Are there plans to have a **param** tuple?

As it stands, **complex**(w) is the only numeric type which cannot be a **param**.

Just curious.

Was there a discussion about this previously or am I imagining things?

Thanks

Are there plans to have a **param** tuple?

As it stands, **complex**(w) is the only numeric type which cannot be a **param**.

Just curious.

Was there a discussion about this previously or am I imagining things?

Thanks

Hi @damianmoz & happy new year.

A `complex`

can be `param`

, for example, this program creates a param complex and includes it in a compilation warning:

```
param x = 1.25i + 3.25;
compilerWarning("I have a param complex: ", x:string);
```

However, if you have observed that some code working with complex numbers can't keep it all `param`

, it is somewhat likely that there are some operations on `complex`

that could produce a `param`

but lose the `param`

-ness today. If you run into such a case, it will help if you can make a github issue about it specifically.

In the long term, I think we would like to allow `param`

tuples and `param`

records, but I don't know of any plans to add these in the near term.

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Ah, based on your other issues, I see that at least `abs`

is something you would expect for a param `complex`

number but it is not available. Presumably `sqrt`

is in the same category (but I did not check). I made an issue about the `abs`

case: feature request: abs for param complex · Issue #24125 · chapel-lang/chapel · GitHub .

Adding `sqrt`

is definitely a lot harder. But that would be nice and highlights the power of the language.

Mind you, once you do that, the need for definitions of **param**s like `sqrt_2`

disappear, cleaning things up and simplifying things. Such a feature allows you to write

```
sqrt(2.0) // to get the equivalent of sqrt_2 or even
sqrt(2:real(32))
```

knowing that it has no run-time overhead. At the highest level of warnings, the compiler should mention that such a computation is done subject to the rounding in effect at compile time, not that in effect at that point in the program at run-time. You need that same message to appear in a verbose warning mode when computing the magnitude of a complex number at compile time.

But again, no urgency.

My original desire across the Christmas break for a **param** tuple came about from doing code like

```
param zero = 0:real(w);
param inf = Inf(real(w));
...
var (tmax, tmin) = (zero, inf);
```

in multiple places in a program and a desire to simplify it to just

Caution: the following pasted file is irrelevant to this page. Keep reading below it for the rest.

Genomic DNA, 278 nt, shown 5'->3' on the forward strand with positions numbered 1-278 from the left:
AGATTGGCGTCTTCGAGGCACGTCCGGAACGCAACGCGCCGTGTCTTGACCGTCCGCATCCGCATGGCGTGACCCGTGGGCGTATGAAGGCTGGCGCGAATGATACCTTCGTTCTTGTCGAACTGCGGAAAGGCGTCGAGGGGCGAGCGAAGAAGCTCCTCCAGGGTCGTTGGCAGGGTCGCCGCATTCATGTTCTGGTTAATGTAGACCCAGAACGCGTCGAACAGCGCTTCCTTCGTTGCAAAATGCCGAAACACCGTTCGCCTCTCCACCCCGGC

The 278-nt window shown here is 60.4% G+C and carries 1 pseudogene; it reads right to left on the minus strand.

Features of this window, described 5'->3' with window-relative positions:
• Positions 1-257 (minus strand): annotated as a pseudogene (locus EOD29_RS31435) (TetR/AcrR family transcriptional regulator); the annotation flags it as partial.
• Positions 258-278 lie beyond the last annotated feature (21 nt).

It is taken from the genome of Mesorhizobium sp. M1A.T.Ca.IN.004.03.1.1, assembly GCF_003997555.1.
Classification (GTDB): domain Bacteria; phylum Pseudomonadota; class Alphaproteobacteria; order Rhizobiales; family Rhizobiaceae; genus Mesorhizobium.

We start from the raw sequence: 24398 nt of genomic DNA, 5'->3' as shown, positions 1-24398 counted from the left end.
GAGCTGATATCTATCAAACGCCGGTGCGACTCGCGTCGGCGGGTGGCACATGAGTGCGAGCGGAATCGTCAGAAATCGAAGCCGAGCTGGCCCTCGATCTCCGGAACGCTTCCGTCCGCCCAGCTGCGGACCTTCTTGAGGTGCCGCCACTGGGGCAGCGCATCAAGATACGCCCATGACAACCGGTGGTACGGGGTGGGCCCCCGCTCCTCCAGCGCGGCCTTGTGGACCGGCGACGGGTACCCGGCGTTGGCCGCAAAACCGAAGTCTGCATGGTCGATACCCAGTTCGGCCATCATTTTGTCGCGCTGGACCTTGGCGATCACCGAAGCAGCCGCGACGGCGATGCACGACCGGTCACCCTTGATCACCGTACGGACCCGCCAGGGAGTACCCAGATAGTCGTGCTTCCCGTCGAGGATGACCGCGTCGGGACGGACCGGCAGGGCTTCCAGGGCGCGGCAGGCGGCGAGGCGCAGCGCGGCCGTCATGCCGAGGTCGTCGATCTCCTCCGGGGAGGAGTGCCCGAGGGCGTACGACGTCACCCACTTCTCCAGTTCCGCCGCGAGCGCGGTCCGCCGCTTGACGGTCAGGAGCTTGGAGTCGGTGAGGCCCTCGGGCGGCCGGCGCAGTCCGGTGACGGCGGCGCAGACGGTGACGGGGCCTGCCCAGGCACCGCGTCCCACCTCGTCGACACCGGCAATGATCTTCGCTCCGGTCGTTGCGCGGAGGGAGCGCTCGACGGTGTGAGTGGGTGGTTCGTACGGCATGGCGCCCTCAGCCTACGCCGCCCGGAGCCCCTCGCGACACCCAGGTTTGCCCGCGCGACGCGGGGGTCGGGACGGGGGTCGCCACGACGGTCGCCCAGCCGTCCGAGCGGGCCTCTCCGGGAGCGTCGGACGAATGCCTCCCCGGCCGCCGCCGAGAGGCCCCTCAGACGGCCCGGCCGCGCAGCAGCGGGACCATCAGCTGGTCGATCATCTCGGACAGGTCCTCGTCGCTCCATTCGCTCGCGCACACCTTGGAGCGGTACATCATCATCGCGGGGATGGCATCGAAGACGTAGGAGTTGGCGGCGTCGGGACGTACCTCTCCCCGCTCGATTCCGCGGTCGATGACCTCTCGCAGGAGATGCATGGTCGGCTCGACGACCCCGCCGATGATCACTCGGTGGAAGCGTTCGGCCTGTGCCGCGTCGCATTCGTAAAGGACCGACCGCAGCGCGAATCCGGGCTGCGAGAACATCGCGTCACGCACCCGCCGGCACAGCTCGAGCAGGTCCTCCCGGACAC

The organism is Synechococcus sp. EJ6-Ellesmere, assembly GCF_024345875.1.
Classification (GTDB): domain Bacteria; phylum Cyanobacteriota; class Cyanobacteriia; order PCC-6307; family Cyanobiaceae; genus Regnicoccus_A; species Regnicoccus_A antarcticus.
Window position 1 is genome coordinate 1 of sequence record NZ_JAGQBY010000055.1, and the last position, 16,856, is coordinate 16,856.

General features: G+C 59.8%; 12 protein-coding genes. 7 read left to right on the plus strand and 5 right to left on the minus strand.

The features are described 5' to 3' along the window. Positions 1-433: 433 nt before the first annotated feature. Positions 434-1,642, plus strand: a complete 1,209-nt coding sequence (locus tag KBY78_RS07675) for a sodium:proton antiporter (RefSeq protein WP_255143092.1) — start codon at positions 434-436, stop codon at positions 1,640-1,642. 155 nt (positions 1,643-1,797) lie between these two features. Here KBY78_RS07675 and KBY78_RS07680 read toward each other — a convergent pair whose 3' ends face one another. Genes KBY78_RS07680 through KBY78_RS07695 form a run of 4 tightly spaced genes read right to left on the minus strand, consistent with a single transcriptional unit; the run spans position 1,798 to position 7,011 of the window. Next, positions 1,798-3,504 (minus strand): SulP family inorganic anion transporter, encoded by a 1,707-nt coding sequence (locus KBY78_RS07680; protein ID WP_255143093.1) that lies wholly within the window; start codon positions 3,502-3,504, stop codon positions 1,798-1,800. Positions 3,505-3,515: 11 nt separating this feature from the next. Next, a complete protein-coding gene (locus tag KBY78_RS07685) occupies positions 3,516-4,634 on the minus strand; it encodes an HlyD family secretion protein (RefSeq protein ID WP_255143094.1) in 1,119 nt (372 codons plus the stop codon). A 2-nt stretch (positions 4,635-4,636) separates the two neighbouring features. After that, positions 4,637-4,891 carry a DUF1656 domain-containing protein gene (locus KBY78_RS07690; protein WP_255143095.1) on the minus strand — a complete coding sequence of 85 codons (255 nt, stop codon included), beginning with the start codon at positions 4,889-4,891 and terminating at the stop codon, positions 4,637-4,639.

```
param zeroinf = (zero, inf);
....
var (tmax, tmin) = zeroinf;
```

This is actually part of the more general issue raised in #23431 on Github for **param** compound types that I could not find last week when I posted this thing.

As an aside, there are limitations of a definition like

```
param x = 1.25i + 5.0;
```

because that only provides a **complex**(128). There is no way to produce a **param** complex(64) from two separate real(32) **param** identifiers unless they are real(64) literals like:

```
param x = (1.25i + 5.0):complex(64);
```

But the solution to that is the solution of #23431.

Hi Damian —

I don't think that's accurate. Adding or subtracting 32-bit param values of mixed real/imag type should also result in a `param complex(64)`

. Here's an example that demonstrates that (ATO):

```
param a = 1.25i: imag(32);
param b = 5.0: real(32);
testVal(1.25i:imag(32) + 5.0: real(32));
testVal((1.25i + 5.0): complex(64));
testVal(a + b);
proc testVal(param x) {
writeln("got param ", x, ": ", x.type:string);
}
proc testVal(x) {
writeln("got non-param ", x, ": ", x.type:string);
}
```

Do you have other examples you can share that illustrate cases that didn't work as expected?

-Brad

Fascinating. I had not thought of the approach of using an **imag**(w).

My brain was still stuck in the C mindset of a compile time

```
static const float complex y = 1.0f + 6.0f * I;
```

Also, I had forgotten that I had already submitted #23431 which already has the original question, i.e. the ability to define

```
param zeroinf - (0.0, INFINITY);
```

So, the request is already in the Github pipeline.

1 Like